AAFP, Other Groups Make Final Capitol Hill Push to Stop Looming Medicare Physician Pay Cuts

December 18, 2012 05:20 pm James Arvantes Washington –

In a strong show of unity, the AAFP and other major physician organizations met with House and Senate leaders Dec. 13 on Capitol Hill in a final push to avert a deep reduction in the Medicare physician payment rate on Jan. 1.

AAFP Board Chair Glen Stream, M.D., M.B.I., (left) and Charles Cutler, M.D., chair-elect of the board of regents for the American College of Physicians, take part in a briefing with other physician groups shortly before meeting with House and Senate leaders Dec. 13 on Capitol Hill.

AAFP Board Chair Glen Stream, M.D., M.B.I., of Spokane, Wash., and the leaders of four other physician organizations -- the AMA, the American College of Physicians, the American College of Surgeons and the American Osteopathic Association -- met with Republican and Democratic leaders to stop a 26.5 percent cut in the Medicare physician payment rate that is scheduled to take effect on Jan. 1 as a result of the sustainable growth rate (SGR) formula. Physicians also are facing an additional 2 percent cut in the Medicare physician payment rate on Jan. 2 due to the Budget Control Act's sequestration provision.

"We had good and frank discussions about the SGR and the critical importance of avoiding the end-of-the-year cuts," said Stream in an interview with AAFP News Now.

Stream and the other physician leaders also discussed the importance of replacing the SGR with a more equitable and stable payment system, effectively presenting congressional leaders with a two-part SGR request: First, prevent the impending cut, and then eliminate the SGR next year. Congressional leaders were very receptive to both requests, Stream said. "There really is strong support in the House and the Senate and in both parties about avoiding the impending cuts, but there is not agreement about how to pay for a Medicare payment patch."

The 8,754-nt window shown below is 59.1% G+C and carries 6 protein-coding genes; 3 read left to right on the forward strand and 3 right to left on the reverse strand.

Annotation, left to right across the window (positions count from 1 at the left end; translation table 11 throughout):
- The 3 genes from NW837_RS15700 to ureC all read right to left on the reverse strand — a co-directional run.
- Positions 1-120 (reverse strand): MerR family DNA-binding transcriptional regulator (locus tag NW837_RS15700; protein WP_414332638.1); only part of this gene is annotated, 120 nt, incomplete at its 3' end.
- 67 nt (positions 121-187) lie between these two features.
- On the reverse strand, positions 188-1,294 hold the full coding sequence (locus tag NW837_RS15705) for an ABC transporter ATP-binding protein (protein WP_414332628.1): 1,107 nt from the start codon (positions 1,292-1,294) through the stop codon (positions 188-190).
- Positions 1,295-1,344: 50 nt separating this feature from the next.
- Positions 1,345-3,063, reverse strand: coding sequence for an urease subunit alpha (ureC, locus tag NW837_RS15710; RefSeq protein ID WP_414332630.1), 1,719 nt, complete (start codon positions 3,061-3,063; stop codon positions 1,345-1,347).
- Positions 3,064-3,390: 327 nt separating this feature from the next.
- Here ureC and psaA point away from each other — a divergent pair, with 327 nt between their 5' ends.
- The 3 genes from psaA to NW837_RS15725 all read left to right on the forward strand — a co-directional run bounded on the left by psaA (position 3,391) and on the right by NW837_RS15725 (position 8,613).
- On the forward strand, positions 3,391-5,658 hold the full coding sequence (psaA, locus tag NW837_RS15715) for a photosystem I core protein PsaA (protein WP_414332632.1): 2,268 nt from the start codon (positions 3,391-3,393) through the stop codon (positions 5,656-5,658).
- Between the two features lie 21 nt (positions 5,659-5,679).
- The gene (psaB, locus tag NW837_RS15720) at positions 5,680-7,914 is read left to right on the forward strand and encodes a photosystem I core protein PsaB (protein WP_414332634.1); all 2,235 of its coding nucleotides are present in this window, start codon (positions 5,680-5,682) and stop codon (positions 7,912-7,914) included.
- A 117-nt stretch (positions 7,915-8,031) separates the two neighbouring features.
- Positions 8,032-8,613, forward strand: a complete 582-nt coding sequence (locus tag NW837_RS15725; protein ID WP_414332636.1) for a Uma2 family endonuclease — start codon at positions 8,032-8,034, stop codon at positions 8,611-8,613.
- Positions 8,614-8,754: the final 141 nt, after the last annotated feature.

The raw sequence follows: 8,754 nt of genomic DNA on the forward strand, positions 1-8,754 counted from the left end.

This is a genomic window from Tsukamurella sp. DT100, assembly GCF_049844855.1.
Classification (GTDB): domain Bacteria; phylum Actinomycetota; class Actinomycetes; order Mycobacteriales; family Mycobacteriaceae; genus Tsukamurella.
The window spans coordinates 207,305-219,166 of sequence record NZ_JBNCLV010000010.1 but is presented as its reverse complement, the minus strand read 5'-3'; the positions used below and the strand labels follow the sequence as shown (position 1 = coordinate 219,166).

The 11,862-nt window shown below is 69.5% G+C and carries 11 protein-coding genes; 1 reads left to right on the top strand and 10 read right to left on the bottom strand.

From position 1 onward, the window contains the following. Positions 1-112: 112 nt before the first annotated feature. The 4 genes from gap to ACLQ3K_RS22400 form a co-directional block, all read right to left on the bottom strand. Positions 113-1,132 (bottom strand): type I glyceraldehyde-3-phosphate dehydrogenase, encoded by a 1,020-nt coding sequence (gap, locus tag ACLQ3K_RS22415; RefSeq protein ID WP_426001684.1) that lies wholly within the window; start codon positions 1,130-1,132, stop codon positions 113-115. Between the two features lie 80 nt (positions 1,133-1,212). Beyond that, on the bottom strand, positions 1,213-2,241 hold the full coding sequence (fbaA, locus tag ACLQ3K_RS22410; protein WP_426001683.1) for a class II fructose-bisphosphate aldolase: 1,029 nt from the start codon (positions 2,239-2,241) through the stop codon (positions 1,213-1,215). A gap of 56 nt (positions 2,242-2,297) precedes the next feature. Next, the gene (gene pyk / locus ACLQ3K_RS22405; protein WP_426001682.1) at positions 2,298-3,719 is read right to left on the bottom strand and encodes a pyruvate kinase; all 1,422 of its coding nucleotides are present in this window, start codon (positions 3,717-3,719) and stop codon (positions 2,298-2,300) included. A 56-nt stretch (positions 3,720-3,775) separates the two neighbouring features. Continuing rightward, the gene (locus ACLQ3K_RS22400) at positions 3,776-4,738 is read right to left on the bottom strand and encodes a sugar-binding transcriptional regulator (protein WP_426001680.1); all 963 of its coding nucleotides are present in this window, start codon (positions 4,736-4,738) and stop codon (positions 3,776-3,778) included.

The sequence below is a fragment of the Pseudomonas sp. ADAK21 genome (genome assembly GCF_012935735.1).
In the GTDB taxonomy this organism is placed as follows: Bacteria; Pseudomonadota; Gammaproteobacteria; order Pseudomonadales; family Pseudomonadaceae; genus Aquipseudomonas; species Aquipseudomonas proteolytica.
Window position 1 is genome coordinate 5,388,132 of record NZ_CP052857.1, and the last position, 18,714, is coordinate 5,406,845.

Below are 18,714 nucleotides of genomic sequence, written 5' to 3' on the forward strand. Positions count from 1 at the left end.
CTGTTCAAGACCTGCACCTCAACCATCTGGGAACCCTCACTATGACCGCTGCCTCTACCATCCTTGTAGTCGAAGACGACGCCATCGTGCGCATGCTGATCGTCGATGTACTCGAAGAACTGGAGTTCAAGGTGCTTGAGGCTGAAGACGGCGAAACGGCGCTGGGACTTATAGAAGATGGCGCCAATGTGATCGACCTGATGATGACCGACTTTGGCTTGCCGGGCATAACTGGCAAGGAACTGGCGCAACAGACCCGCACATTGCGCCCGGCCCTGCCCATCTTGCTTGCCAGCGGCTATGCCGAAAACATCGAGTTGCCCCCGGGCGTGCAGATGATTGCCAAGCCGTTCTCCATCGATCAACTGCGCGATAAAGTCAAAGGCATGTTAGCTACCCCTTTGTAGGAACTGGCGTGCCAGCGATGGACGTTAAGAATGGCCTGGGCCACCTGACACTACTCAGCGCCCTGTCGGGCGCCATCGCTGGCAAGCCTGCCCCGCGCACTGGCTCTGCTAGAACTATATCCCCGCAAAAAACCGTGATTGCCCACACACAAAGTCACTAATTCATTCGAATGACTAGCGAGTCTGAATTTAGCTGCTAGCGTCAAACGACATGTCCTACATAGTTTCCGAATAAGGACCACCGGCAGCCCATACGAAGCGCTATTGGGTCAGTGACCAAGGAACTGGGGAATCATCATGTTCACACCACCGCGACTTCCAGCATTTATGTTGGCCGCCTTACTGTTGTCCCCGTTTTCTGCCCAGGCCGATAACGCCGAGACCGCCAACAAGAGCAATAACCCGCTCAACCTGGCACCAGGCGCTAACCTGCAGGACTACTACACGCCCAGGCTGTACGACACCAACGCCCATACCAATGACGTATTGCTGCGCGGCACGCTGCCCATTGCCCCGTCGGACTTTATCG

Stream and the other physician leaders implored lawmakers to not pay for a Medicare payment extension by cutting funding for graduate medical education (GME) or by eliminating a provision in the health care reform law to bring Medicaid payment rates at least to Medicare levels for the next two years. The AAFP is spearheading opposition to a House proposal that would pay for a yearlong extension of the Medicare physician payment rate by eliminating the Medicaid-Medicare parity provision.

During the past few weeks, the AAFP has issued a number of Speak Out alerts, asking members to contact their legislators in Washington to voice opposition to the House proposal and to urge lawmakers to not cut GME funding to finance a payment fix. In addition, the AAFP and 43 of its state chapters, along with most of the nation's other major physician organizations, signed a joint letter to House and Senate leaders expressing strong opposition to the proposal. Stream and the other physicians referenced the letter during discussions with legislators.

In their discussions, Stream and the other physician leaders stressed that they are seeking a permanent solution to the ongoing cycle of deep Medicare cuts called for by the SGR, as well as congressional intervention to block the reductions. "We were not there asking for more money just to prevent payment cuts to physicians," said Stream. "We recognize that the current system is unsustainable -- that it doesn't promote quality. We want to transition to a better system, and we want certainty and stability during that transition."

Like physicians, lawmakers also are "tired and frustrated with the SGR," according to Stream. He said there is a growing consensus in Congress to eliminate the SGR as part of a possible larger budget deal between Congress and the White House next year. "I think we are closer than we have ever been," said Stream. But, "a repeal is not going to happen by the end of the month."

As a result, AAFP members need to keep contacting their legislators to tell them the impending Medicare payment cuts are not acceptable, Stream said. "If enacted, the cuts will have an adverse impact on physician practices and on the patients that we serve. We just can't let that happen."


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